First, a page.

Ilé Omar Sosa
- 1A Love Lost05:32
- 2Momento I02:30
- 4Mentiras Enemigas04:56
- 5Momento II04:05
- 6D Vuelta03:18
- 7Old Afro A Baba07:40
- 8Dame La Luz05:25
- 9Momento III03:11
- 10Sad Meeting05:44
- 11Momento IV03:20
- 12La Tarde04:25
- 13Mi Conga05:52
- 14A Love Lost Reprise04:17
Info for Ilé
Since he left Cuba in 1993, Omar Sosa has forged a distinctive musical path, fusing an array of world music, hip-hop and electronic elements with his Afro-Cuban roots. Sosa's newest recording, Ilé, marks a homecoming for the pianist and composer to the Latin Jazz influences of his formative years in late '80s and early '90s Havana. Ilé means homeland in the Yoruba language of West Africa, and it is to the Latin Jazz roots of his native Cuba that Sosa returns for inspiration on this new studio recording.
Ilé offers contemporary interpretations of some of the classic Cuban musical styles the world has come to admire. Listeners will enjoy this album's mix of ballads and sophisticated mid and up-tempo arrangements.
Omar Sosa, vocals, grand piano, Fender Rhodes piano, programming
Leandro Saint-Hill, vocals, flute, clarinet, soprano and alto saxophone
Childo Tomas, vocals, electric bass, kalimba
Ernesto Simpson, vocals, drums, kalimba
Composer-pianist-bandleader Omar Sosa was born in 1965 in Camagüey, Cuba's largest inland city. At age eight, Omar began studying percussion and marimba at the music conservatory in Camagüey; in Havana, as a teenager, he took up piano at the prestigious Escuela Nacional de Música, and completed his formal education at the Instituto Superior de Arte in Havana. Among his influences, Omar cites traditional Afro-Cuban music, European classical composers (including Chopin, Bartok, and Satie), Monk, Coltrane, Parker, Oscar Peterson, Herbie Hancock, Chick Corea, Keith Jarrett, Chucho Valdés, and the pioneering Cuban jazz group Irakere. Moving in 1993 to Ecuador, Omar immersed himself in the folkloric traditions of Esmeraldas, the northwest coast region whose African heritage includes the distinctive marimba tradition. He relocated to the San Francisco Bay Area in 1995, and soon invigorated the Latin jazz scene with his adventurous writing and percussive style.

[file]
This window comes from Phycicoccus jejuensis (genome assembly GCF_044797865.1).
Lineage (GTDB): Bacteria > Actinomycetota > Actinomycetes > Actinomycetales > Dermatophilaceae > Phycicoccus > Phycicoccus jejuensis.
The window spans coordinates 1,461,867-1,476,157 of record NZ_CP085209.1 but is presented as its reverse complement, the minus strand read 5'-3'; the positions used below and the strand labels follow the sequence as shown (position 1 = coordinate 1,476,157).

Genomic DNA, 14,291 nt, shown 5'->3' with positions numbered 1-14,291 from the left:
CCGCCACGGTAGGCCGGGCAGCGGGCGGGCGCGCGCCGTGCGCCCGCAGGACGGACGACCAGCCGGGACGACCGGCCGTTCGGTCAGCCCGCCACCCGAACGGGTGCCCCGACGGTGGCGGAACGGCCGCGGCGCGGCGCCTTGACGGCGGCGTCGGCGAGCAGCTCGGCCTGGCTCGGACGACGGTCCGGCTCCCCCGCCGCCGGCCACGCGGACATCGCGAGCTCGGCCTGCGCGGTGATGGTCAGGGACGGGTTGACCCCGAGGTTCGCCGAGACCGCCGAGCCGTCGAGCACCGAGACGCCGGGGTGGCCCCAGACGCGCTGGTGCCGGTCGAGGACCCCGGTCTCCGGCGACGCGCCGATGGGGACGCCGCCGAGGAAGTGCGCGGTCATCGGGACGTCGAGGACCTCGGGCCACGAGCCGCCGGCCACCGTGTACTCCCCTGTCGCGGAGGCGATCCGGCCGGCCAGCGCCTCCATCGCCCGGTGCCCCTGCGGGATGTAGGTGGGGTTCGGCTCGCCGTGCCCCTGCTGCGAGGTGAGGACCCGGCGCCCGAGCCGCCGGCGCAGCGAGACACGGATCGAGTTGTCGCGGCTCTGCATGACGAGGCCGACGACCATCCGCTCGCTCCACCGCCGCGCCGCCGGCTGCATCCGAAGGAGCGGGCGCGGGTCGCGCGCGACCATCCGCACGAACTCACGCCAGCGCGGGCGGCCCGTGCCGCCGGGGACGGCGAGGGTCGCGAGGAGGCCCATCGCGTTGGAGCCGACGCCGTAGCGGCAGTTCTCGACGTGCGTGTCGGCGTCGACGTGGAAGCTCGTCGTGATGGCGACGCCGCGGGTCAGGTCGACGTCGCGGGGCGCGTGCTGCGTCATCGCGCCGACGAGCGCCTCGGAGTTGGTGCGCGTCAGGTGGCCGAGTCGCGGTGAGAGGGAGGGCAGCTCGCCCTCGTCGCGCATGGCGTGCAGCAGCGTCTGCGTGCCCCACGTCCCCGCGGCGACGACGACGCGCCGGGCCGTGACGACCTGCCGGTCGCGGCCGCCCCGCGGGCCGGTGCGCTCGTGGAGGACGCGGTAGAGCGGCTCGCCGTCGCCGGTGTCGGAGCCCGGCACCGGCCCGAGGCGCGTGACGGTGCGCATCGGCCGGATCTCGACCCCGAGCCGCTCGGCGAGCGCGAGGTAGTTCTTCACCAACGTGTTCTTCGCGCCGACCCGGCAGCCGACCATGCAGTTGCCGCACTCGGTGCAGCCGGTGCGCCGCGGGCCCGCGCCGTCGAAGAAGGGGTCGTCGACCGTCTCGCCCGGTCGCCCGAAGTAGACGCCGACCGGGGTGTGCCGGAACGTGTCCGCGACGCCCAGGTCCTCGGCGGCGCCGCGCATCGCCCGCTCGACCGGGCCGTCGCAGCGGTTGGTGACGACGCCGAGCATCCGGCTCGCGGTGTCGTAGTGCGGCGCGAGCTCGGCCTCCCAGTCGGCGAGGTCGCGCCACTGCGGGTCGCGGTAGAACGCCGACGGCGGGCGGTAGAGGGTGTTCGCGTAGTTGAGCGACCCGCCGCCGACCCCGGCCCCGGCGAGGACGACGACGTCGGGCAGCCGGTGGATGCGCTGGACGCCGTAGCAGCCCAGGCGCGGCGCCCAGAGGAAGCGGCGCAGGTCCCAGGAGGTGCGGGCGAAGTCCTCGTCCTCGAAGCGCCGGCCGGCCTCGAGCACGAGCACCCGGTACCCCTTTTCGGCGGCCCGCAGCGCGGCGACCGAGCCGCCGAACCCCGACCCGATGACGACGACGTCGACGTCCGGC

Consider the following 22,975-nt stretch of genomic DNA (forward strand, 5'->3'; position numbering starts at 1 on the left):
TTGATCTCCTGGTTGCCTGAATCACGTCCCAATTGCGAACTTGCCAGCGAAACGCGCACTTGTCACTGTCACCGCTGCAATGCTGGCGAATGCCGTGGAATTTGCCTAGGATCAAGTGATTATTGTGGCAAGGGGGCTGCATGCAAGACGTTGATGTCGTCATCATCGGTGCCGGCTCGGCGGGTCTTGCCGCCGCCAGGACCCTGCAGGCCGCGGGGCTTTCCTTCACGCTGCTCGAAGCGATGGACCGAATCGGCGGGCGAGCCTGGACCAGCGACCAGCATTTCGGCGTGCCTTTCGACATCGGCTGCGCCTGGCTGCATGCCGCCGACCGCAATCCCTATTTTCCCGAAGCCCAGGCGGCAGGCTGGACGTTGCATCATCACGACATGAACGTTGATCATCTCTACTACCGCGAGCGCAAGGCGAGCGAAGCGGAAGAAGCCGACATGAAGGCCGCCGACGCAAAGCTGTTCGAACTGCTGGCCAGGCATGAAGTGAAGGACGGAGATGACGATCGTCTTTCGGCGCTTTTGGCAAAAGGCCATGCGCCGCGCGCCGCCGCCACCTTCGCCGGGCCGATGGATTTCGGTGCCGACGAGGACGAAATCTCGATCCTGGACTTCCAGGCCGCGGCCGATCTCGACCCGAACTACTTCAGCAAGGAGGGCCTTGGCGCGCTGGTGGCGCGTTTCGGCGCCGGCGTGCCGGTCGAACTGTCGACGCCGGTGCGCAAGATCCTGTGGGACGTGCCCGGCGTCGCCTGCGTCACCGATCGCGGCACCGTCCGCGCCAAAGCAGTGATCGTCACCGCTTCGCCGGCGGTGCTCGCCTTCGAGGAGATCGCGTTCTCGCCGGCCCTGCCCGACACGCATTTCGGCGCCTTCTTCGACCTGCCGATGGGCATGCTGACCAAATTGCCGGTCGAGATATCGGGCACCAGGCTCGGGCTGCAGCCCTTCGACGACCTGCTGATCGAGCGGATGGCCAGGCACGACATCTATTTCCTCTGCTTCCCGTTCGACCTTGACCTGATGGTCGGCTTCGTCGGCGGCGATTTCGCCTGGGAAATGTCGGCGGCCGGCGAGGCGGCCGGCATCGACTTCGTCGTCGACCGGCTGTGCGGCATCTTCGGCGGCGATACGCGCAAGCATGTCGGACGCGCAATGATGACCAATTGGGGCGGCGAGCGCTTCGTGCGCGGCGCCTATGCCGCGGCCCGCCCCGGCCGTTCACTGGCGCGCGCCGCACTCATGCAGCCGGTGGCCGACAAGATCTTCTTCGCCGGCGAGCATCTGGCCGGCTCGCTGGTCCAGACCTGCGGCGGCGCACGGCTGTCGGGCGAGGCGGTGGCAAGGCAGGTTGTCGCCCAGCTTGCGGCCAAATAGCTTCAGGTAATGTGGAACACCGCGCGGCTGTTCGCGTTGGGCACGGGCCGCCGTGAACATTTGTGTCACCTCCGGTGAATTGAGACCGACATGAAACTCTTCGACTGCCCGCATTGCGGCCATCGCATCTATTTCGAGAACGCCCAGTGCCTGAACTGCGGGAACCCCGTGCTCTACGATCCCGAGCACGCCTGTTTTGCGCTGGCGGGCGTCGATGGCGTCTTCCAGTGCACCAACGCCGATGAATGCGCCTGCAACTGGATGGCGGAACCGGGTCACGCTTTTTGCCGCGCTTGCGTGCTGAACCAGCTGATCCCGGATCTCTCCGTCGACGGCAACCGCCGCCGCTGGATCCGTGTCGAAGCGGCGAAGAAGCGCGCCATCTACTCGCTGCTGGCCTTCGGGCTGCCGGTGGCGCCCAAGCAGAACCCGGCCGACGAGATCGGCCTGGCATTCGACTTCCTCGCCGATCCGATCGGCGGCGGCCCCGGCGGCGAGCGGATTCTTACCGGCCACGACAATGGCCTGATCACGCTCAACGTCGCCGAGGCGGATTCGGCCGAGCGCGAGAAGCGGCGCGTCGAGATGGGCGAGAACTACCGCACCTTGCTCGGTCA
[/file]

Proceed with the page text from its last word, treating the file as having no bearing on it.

Annually performing upwards of 100 concerts on six continents, Omar has appeared in venues as diverse as the Blue Note (New York, Milan, and Tokyo), Carnegie Hall's Zankel Hall, Boston's Museum of Fine Arts, Chicago's Museum of Contemporary Arts, the Philadelphia Museum of Art, the Detroit Institute of Arts, the Walker Art Center, the Getty Center, London's Barbican and Queen Elizabeth Hall, Glasgow's Royal Concert Hall, and Berlin's Haus der Kulturen der Welt; festivals including Monterey Jazz, JVC Jazz, Montreal Jazz, Marciac Jazz, North Sea Jazz, Helsinki, Grenoble Jazz, Montreux Jazz, Naples Jazz, Ravenna Jazz, Roma Jazz, Spoletto, WOMAD, and Cape Town International Jazz; and universities on several continents, including a visiting artist fellowship at Princeton University in March 2008, and a visiting artist residency at Dartmouth College in April 2008. Omar will return to Dartmouth College for a second artist residency in February 2011.
Mr. Sosa received a lifetime achievement award from the Smithsonian Associates in Washington, DC in 2003 for his contribution to the development of Latin jazz in the United States. He has received two nominations from the BBC Radio 3 World Music Awards, in 2004 and 2006, both in the 'Americas' category. In 2003 Omar Sosa received the Afro-Caribbean Jazz Album of the Year Award from the Jazz Journalists Association in NYC for his recording Sentir; and a nomination from the Jazz Journalists Association for Latin Jazz Album of the Year in 2005 for his recording Mulatos. More info at www.omarsosa.com